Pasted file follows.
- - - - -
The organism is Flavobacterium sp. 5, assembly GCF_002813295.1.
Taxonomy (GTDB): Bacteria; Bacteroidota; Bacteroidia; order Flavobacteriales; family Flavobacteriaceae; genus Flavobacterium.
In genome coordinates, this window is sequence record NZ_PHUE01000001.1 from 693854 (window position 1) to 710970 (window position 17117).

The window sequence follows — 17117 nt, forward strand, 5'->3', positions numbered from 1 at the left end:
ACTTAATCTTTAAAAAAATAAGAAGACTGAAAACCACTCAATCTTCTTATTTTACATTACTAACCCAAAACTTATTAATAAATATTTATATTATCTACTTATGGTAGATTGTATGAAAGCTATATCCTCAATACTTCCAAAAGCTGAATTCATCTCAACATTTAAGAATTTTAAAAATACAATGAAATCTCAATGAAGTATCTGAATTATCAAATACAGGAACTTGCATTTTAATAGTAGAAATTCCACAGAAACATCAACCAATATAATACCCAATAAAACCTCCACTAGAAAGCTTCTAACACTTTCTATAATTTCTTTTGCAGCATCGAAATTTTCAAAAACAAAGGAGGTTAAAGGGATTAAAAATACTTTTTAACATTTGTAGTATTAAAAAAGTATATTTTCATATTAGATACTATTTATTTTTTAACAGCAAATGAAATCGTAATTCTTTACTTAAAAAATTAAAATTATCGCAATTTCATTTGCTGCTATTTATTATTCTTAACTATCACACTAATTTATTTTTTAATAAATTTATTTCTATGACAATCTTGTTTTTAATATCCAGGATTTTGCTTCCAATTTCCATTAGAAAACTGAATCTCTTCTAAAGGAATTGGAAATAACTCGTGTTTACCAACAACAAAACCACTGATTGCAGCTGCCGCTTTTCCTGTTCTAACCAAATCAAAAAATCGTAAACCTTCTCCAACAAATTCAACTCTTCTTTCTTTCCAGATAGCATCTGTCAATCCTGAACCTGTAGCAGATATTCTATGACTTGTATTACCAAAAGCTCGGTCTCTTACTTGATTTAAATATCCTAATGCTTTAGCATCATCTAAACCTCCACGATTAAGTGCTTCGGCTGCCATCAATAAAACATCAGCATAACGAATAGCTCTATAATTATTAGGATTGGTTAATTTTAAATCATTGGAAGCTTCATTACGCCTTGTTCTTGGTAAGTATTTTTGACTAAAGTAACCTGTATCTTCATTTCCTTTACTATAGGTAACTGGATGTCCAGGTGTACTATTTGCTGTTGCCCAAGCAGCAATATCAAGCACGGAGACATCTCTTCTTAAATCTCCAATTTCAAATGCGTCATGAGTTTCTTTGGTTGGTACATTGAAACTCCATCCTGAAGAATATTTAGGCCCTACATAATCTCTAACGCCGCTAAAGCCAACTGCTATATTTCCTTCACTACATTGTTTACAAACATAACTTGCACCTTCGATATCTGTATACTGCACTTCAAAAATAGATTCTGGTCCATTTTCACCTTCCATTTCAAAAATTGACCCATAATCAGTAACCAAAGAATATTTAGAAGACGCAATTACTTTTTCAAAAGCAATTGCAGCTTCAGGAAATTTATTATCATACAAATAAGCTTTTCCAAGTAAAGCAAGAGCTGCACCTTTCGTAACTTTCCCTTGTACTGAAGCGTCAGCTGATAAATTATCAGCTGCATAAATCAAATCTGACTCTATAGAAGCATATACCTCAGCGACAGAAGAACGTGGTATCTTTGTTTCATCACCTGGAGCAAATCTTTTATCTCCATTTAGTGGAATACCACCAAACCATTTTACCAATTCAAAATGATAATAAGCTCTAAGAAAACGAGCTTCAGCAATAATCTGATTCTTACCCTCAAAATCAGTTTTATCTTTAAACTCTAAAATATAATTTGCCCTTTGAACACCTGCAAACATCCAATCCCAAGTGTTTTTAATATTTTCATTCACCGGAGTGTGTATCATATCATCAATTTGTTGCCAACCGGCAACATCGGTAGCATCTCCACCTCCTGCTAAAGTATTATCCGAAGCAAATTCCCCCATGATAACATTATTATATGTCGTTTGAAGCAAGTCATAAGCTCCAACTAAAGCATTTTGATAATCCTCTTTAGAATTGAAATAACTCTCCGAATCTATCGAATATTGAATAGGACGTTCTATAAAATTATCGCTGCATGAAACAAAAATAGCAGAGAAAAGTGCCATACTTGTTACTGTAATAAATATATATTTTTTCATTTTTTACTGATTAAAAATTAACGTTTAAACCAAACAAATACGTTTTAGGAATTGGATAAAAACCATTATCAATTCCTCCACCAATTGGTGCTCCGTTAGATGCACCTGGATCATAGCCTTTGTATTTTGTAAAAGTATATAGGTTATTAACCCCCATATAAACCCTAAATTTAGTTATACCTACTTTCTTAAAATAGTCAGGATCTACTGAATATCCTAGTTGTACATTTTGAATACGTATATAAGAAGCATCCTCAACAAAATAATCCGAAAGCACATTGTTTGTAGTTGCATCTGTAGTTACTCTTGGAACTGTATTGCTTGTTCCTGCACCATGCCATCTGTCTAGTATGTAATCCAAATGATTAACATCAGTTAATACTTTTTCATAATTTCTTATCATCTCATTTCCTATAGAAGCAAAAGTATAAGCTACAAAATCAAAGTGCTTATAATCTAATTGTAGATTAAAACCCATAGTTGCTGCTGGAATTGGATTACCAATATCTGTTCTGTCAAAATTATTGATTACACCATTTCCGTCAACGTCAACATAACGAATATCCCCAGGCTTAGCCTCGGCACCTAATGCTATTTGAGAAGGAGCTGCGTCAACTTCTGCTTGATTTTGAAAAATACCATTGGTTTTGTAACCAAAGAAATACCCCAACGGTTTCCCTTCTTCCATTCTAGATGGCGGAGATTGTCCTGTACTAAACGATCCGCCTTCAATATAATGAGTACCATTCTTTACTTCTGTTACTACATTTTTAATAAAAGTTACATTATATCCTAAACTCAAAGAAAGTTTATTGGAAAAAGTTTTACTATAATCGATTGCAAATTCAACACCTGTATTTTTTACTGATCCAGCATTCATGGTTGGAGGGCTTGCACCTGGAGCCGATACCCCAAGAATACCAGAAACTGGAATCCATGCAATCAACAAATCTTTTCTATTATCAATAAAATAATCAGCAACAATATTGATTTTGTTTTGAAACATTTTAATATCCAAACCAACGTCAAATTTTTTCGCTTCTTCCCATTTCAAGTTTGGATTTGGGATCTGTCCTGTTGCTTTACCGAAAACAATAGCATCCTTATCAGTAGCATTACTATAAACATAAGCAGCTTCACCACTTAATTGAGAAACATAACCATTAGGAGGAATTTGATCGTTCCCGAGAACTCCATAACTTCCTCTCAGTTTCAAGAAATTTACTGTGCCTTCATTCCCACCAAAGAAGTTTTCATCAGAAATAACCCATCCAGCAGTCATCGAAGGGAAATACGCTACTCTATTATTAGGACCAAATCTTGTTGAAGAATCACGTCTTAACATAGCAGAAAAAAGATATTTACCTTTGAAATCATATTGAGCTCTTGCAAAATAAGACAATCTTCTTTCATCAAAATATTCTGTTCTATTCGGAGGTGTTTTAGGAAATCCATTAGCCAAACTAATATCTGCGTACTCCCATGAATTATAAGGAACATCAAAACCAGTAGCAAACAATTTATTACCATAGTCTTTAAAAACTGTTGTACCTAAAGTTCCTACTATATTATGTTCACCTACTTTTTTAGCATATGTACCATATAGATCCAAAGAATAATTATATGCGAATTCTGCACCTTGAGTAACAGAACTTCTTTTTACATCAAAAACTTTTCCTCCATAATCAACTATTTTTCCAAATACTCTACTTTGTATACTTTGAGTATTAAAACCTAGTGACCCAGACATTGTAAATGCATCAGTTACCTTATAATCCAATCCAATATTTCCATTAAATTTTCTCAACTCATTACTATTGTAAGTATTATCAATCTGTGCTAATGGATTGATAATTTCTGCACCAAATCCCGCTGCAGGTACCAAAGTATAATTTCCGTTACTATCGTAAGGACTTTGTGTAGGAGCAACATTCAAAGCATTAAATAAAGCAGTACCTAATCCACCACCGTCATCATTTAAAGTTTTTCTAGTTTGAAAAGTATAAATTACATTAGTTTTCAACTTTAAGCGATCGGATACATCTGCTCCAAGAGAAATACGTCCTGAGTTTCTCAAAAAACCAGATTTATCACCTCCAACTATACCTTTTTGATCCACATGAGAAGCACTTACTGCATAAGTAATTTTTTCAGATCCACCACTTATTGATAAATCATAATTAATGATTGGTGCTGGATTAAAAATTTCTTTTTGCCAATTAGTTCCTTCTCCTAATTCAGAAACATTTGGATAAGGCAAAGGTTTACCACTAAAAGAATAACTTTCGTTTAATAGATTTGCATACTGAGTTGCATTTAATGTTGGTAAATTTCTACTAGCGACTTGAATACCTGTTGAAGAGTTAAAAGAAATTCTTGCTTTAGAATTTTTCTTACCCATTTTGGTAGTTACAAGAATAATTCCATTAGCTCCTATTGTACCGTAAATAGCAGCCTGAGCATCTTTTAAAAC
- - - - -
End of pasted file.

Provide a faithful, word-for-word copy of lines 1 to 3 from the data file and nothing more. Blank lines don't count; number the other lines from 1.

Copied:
The organism is Flavobacterium sp. 5, assembly GCF_002813295.1.
Taxonomy (GTDB): Bacteria; Bacteroidota; Bacteroidia; order Flavobacteriales; family Flavobacteriaceae; genus Flavobacterium.
In genome coordinates, this window is sequence record NZ_PHUE01000001.1 from 693854 (window position 1) to 710970 (window position 17117).